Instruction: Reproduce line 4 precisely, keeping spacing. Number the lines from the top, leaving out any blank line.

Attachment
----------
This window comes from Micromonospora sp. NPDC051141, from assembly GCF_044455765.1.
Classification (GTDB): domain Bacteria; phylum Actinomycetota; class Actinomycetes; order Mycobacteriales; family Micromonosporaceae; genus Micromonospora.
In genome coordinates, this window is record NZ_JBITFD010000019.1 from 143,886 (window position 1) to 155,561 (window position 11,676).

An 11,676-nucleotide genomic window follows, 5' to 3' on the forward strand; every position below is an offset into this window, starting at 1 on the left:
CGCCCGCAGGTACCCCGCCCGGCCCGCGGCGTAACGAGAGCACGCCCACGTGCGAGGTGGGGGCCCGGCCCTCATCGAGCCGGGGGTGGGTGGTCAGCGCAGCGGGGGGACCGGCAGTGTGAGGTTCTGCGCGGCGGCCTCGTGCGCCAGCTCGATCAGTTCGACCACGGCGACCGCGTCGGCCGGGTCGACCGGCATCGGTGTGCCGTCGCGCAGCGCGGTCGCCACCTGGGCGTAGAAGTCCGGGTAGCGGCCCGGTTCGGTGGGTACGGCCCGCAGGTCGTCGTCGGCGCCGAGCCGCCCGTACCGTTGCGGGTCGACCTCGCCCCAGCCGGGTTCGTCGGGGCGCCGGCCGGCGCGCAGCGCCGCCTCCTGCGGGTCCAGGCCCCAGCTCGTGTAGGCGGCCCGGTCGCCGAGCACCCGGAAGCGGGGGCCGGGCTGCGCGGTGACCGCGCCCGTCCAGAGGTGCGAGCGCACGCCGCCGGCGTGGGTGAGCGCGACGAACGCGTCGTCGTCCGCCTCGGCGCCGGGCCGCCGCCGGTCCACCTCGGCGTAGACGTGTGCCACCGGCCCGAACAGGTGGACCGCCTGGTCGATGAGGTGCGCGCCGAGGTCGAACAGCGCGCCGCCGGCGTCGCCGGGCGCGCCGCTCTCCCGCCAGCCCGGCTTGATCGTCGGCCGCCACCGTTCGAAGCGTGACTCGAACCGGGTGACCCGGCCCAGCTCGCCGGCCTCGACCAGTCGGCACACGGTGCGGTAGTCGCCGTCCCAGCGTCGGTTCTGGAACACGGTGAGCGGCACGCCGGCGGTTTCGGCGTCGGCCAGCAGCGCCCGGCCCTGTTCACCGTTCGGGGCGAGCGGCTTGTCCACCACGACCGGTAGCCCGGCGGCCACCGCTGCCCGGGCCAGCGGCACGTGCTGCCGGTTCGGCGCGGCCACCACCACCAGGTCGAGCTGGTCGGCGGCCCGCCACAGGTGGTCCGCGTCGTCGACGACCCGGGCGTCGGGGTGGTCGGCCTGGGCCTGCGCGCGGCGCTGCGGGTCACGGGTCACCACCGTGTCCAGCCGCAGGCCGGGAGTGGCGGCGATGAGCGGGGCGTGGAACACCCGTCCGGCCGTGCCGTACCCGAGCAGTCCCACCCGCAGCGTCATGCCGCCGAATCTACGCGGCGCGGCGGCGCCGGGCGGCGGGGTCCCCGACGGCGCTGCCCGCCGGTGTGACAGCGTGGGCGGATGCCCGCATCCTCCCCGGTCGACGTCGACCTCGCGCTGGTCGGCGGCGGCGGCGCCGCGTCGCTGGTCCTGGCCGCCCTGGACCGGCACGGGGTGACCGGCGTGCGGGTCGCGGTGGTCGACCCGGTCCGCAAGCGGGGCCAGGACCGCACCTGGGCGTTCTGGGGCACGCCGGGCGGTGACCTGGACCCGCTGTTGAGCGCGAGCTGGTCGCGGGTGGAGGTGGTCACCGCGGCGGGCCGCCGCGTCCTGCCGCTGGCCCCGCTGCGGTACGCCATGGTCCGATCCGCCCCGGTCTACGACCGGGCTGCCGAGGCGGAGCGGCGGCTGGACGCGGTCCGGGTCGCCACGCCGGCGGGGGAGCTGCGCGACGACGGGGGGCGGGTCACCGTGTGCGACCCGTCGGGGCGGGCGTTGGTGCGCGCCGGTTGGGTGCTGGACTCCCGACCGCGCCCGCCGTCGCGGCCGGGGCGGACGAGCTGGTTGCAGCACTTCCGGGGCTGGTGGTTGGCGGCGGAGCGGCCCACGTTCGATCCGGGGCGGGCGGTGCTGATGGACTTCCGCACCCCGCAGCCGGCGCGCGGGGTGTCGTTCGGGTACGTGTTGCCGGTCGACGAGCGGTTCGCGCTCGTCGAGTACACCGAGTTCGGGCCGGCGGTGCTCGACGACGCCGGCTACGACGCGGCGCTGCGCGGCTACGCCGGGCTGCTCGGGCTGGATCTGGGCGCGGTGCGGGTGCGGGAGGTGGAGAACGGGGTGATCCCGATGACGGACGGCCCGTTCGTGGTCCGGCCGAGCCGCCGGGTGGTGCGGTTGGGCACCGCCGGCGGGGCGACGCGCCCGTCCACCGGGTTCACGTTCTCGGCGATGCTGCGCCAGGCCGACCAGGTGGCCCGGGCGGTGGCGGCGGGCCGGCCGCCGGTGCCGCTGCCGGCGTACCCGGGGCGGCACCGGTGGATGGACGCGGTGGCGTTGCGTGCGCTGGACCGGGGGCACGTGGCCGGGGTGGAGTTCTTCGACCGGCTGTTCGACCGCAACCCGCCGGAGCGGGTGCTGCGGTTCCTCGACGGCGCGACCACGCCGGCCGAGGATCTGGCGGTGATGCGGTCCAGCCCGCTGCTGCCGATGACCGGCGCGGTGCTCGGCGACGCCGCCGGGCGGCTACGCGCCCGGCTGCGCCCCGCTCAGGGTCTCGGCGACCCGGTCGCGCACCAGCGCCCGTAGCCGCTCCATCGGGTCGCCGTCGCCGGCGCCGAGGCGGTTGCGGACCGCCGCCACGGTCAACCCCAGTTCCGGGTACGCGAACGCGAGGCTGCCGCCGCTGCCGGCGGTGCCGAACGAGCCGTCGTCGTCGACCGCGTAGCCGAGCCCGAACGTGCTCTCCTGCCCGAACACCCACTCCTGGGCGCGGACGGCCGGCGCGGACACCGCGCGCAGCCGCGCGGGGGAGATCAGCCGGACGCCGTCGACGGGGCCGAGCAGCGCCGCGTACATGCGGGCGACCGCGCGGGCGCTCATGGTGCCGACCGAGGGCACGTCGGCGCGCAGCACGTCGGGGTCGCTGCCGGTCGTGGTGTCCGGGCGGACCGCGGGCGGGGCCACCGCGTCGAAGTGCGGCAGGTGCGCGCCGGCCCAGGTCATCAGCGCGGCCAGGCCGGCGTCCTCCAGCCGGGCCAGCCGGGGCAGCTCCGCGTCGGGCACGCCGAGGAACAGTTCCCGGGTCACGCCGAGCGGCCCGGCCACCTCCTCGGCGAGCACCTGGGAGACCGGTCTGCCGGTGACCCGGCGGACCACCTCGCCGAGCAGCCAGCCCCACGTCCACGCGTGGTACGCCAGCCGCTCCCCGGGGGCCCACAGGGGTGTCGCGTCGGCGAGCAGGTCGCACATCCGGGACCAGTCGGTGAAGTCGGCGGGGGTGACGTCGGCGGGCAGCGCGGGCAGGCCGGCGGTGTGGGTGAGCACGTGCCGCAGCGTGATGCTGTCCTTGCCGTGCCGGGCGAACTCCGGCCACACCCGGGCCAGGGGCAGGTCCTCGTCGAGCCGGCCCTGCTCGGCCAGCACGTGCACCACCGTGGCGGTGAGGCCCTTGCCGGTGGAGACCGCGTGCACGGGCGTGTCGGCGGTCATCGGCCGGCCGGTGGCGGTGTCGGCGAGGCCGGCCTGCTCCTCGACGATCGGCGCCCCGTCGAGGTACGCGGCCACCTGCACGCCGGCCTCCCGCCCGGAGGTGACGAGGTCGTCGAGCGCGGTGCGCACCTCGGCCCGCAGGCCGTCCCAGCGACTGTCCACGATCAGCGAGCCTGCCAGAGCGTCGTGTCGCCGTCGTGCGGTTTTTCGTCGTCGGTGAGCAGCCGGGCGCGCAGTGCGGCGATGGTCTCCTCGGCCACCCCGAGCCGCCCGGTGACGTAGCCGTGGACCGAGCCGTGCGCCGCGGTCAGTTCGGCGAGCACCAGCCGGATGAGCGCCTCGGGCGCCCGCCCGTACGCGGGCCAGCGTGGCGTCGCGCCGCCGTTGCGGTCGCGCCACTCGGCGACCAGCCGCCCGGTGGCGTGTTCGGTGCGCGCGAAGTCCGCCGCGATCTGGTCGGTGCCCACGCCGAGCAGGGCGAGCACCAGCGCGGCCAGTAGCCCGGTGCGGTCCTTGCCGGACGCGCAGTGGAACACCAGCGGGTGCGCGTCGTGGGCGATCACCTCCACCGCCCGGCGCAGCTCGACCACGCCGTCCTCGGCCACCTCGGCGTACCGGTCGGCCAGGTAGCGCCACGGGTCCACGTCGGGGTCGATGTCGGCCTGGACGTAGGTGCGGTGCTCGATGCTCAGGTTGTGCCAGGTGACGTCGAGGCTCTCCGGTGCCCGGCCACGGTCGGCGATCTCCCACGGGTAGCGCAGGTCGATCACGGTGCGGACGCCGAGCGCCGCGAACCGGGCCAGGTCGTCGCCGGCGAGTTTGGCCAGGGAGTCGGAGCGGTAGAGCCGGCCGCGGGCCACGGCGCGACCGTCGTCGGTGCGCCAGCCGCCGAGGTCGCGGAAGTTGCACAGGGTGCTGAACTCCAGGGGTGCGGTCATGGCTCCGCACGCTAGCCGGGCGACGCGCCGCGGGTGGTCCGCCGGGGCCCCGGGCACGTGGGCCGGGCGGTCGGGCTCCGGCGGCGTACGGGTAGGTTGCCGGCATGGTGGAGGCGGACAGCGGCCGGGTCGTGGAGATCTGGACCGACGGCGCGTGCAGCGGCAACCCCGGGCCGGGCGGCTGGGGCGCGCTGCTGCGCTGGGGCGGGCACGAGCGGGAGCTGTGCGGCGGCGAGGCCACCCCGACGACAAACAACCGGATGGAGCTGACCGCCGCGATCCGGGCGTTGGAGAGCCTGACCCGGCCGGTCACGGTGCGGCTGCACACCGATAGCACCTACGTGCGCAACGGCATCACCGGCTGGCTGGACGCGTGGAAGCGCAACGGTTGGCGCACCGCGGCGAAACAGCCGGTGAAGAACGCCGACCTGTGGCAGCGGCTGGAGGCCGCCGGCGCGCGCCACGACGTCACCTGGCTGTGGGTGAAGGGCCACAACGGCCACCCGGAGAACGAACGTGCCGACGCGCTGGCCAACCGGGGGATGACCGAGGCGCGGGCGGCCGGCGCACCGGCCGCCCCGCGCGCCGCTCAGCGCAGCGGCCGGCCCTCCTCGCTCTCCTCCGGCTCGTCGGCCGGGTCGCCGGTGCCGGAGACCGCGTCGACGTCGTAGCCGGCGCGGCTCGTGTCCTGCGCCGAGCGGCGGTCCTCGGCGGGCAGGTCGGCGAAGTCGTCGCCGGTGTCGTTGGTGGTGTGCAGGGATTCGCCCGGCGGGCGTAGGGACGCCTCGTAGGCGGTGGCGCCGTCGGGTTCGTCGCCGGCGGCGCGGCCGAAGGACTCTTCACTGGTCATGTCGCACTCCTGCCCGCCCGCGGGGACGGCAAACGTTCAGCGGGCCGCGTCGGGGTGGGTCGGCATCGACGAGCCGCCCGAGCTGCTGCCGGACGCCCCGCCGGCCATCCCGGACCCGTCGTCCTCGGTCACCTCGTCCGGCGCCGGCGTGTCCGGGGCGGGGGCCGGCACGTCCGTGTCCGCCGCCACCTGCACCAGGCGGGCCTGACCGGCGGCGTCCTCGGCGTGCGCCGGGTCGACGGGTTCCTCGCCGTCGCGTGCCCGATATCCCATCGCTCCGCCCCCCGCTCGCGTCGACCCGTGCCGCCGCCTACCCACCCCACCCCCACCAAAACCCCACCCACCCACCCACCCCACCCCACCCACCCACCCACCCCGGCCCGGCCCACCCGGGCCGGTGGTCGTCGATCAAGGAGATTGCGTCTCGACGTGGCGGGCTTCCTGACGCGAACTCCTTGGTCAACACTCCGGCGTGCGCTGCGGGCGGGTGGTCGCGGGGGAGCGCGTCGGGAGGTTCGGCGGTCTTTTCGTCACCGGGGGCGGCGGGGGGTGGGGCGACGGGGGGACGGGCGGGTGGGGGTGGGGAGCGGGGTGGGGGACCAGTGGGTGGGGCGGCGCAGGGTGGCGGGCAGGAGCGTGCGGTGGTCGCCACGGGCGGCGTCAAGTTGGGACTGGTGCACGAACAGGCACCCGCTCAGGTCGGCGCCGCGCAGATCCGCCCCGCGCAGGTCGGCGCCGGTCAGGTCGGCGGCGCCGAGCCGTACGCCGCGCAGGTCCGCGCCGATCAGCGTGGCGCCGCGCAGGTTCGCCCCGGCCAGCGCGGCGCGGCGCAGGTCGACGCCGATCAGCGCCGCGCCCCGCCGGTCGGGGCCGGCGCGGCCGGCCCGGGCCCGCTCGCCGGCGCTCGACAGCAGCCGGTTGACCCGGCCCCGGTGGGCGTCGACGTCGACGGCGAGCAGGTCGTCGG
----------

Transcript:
An 11,676-nucleotide genomic window follows, 5' to 3' on the forward strand; every position below is an offset into this window, starting at 1 on the left: